17-Gear Diary Reviews the AlcoMate REVO Breathalyzer.36

The Revo takes what they call a “deep lung” sample, which means that you don’t just puff into the mouthpiece and call it good. You blow, and you’ll hear a beep as you are blowing. That beep will continue until you hear (and feel) a click, which is the breathalyzer telling you that it is done collecting the sample. Shortly after, your result will display.

Several of the people at our 4th of July party joked that it was like an asthma test, as they had to blow for several seconds waiting for the click.

18-Gear Diary Reviews the AlcoMate REVO Breathalyzer.49

It’s really that simple.

So how did the AlcoMate Revo do?

Here’s the sheet we started our party with. As you can see, most of us started with a 0.00% BAC. One person (he wasn’t driving) showed up with a 0.4% BAC. which is as high as the Revo can measure. I don’t know if his BAC was actually higher than that, but since 0.08% is the legal limit, at 0.4 this guest was at least 5 times the legal limit. Another guest (also not driving) had one beer before he left his house; he blew a 0.024%, which is consistent with one beer. I had a generous mixed drink (Waterloo Gin and grapefruit flavored La Croix water), and after finishing it I blew a 0.46%. In other words, two of those within an hour, and I couldn’t have driven anywhere … which you can see when I blew the 0.092.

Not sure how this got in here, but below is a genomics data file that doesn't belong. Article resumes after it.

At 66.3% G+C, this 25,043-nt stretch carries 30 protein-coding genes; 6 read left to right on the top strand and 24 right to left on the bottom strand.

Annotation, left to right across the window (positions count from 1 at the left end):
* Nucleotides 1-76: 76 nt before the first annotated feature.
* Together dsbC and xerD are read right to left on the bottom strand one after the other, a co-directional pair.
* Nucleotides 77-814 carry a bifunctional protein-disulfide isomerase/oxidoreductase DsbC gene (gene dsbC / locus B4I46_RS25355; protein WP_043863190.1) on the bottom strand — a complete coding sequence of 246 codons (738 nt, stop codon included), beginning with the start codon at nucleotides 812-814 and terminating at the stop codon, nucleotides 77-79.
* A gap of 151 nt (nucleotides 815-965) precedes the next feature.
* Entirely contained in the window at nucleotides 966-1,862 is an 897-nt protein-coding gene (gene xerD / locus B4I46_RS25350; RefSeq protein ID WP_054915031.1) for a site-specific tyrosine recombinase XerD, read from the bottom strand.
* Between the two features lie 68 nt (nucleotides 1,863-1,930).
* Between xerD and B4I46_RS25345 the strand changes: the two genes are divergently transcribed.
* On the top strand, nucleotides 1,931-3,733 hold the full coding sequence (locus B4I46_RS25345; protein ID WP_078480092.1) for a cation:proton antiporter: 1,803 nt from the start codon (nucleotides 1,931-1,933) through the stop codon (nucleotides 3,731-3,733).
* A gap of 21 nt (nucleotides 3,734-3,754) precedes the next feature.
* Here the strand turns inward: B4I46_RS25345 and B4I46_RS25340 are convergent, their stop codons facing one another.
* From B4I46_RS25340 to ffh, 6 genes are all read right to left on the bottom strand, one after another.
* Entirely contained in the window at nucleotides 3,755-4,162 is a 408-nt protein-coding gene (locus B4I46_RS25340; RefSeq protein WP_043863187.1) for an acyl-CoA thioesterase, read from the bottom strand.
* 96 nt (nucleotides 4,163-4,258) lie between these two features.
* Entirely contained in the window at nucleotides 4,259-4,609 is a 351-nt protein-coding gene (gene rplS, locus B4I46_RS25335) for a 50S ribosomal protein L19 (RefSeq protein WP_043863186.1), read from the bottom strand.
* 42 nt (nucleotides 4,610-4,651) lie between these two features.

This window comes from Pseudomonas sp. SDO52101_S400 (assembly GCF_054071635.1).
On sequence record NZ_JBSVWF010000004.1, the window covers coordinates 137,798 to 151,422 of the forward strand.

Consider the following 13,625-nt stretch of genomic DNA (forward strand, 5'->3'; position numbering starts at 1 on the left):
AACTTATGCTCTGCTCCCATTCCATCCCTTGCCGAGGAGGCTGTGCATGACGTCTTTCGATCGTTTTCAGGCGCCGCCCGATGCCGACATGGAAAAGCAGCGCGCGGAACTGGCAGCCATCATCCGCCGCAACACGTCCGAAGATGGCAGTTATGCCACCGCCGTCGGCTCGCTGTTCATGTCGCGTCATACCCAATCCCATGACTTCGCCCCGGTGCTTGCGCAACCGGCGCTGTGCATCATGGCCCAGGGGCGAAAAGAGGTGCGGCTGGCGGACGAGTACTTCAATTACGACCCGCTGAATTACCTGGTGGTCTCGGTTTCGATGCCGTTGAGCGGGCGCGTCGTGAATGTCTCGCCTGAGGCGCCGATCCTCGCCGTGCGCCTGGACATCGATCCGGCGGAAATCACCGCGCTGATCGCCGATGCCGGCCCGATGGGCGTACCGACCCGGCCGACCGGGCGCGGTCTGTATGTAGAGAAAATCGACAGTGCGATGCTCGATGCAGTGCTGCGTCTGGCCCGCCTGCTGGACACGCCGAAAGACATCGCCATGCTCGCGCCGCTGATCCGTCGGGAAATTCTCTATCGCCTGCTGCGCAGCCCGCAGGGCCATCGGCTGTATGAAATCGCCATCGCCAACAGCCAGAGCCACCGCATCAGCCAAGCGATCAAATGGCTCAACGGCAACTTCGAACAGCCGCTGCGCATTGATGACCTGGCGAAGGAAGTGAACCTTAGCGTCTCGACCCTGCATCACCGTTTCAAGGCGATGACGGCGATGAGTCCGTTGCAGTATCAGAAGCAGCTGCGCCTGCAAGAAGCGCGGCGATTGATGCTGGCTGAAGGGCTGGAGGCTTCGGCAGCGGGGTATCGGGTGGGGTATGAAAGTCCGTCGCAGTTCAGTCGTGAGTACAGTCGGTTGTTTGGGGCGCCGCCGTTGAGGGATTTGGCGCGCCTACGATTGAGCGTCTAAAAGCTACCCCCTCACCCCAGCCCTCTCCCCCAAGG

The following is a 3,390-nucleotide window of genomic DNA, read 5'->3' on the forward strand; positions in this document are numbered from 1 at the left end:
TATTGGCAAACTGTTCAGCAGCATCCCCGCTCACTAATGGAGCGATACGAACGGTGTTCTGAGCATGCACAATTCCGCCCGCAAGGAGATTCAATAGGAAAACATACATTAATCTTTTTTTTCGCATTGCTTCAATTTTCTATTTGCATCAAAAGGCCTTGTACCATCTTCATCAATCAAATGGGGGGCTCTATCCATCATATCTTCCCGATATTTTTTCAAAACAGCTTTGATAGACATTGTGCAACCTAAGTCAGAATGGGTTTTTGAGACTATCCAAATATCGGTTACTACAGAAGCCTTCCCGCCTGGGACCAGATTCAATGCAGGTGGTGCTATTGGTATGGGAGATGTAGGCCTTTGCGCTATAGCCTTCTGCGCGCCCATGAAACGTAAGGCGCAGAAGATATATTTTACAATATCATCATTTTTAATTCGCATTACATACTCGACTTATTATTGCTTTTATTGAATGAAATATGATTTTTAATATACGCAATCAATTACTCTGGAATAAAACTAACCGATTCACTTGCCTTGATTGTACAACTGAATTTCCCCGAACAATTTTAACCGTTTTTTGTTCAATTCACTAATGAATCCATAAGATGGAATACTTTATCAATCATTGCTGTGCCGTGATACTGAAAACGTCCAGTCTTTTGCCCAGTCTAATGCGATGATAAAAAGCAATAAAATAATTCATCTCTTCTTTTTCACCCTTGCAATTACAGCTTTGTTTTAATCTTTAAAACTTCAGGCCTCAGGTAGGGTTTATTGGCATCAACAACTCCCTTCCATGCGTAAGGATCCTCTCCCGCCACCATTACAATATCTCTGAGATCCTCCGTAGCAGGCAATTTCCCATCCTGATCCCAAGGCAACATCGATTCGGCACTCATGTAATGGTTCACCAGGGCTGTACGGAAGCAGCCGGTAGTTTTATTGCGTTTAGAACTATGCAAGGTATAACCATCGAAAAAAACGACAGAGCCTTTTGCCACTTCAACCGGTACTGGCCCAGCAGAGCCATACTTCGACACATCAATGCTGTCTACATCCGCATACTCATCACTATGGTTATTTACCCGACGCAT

Results from using the AlcoMate REVO at Judie's 4th of July Party.25

The scary thing is that I didn’t feel drunk, and if I hadn’t actually seen that I was, I might have been foolish enough to think I could drive. Obviously I would have been dead wrong.

You can see how my BAC lowered throughout the evening until it was 0.00% by the end of the party, and almost everyone followed a similar arc. Kev and the person who had shown up with a 0.4 decided to do a couple of shots at the very end … and you can see that their BACs reflect that. Kev wasn’t driving anywhere, and the other person had a ride. A couple of people forgot to check their BAC as the evening went on, but you can see that by 11:00pm, almost everyone was down to a legal limit … with the exception of a few who weren’t driving.